More low-income students in suburban Chicago school districts

A number of suburban school districts in the Chicago area have experienced increases in the number of low-income students:

An analysis of Illinois State Report Card data for 83 school districts in the Daily Herald’s circulation area shows poverty rates rose an average of 18 percentage points from 2000 to 2012…In 2000, only East Aurora Unit District 131 and Round Lake Unit District 116 identified at least one-third of students as low-income. None of the 83 districts’ poverty rates were above 50 percent.

By last year, 23 school districts reported their low-income student populations exceeded one-third. And of those, 11 had poverty rates that topped 50 percent.The most drastic increase over that period came in West Chicago Elementary District 33, where the low-income population jumped to 76 percent from 23 percent. Superintendent Kathy Wolfe didn’t respond to requests for comment…

Eight of the top 10 districts in poverty growth are in DuPage County, where the Hispanic population rose 50 percent from 2000 to 2010, according to a 2011 report by the county’s Department of Economic Development and Planning. Over the same period, the number of county residents living in poverty doubled, U.S. Census data shows.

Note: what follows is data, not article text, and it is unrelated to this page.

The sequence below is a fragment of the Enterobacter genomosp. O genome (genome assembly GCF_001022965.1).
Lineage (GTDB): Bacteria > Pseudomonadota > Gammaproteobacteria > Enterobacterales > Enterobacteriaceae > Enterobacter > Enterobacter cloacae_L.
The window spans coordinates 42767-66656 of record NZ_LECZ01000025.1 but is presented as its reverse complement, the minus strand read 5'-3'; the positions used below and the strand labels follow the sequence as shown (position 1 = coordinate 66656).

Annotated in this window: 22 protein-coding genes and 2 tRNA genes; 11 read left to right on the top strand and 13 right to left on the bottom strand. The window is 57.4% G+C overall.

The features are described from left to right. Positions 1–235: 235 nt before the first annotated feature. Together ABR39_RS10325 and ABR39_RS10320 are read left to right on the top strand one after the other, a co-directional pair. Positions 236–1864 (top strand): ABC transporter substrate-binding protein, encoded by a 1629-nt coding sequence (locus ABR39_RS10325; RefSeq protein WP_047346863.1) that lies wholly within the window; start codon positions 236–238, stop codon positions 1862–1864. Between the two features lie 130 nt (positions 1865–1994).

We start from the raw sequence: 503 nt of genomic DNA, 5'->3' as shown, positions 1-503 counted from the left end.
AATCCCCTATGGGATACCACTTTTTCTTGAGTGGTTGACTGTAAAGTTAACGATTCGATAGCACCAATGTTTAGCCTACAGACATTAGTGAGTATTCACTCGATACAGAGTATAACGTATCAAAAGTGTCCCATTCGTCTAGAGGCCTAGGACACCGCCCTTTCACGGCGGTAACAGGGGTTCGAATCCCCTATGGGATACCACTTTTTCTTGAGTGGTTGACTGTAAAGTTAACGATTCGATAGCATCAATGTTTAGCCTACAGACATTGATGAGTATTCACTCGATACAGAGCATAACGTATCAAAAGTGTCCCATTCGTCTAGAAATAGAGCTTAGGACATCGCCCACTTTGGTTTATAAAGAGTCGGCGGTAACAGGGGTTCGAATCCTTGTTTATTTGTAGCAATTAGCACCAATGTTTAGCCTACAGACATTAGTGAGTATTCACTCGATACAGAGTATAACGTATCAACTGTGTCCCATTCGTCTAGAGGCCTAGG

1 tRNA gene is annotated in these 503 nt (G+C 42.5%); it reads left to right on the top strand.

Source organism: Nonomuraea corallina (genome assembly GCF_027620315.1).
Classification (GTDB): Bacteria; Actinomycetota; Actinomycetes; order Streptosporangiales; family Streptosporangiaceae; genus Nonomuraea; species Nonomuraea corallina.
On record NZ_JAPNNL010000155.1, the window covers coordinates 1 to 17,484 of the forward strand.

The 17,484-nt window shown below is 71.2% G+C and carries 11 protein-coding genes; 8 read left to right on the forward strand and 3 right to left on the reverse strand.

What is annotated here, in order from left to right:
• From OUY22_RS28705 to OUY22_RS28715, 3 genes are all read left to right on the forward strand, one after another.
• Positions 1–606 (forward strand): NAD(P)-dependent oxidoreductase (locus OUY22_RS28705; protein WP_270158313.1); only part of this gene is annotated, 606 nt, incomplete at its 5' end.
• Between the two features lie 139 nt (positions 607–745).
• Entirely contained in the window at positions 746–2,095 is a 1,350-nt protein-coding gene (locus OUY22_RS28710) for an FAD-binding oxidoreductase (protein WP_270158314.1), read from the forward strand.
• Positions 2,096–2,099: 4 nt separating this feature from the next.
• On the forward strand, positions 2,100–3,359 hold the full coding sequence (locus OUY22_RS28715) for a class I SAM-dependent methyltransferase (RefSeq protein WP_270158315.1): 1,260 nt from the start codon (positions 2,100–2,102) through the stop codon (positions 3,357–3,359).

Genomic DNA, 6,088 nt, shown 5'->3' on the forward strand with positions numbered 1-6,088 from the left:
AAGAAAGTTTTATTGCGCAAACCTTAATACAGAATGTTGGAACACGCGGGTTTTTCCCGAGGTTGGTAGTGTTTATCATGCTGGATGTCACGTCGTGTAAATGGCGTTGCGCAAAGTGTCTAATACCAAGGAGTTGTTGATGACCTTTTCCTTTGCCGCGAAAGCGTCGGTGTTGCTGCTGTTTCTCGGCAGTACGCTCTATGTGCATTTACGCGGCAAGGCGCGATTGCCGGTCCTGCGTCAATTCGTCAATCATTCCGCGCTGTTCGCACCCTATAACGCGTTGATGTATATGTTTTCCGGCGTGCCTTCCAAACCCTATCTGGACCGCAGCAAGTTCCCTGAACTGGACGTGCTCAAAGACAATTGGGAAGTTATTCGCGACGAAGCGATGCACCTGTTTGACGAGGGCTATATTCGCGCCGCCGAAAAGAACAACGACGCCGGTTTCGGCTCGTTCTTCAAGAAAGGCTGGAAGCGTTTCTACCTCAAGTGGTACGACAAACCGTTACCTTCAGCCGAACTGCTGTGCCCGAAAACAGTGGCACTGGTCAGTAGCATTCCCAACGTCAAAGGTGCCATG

This is not surprising given the increase in poverty in the suburbs in recent years. Yet, it highlights two other issues:

1. Some suburban communities and organizations just don’t perceive themselves as communities where lower-income people live. Traditionally, American suburbs were places for the middle- and upper-class. And, it would be interesting to see how many wealthier Chicago suburb residents would be willing to move to suburbs that have a reputation for being more working- or lower-class. My prediction: few, particularly when articles like this highlight the challenges for suburban schools, a common selling point for suburbs.

2. These same communities and organizations haven’t always allocated or shifted resources to facing the issues that accompany poverty and lower incomes. Providing more resources for schools may be unpopular with many, both because it could mean increased taxes but also because it may mean less money for other local services.

Both of these are hurdles to overcome.

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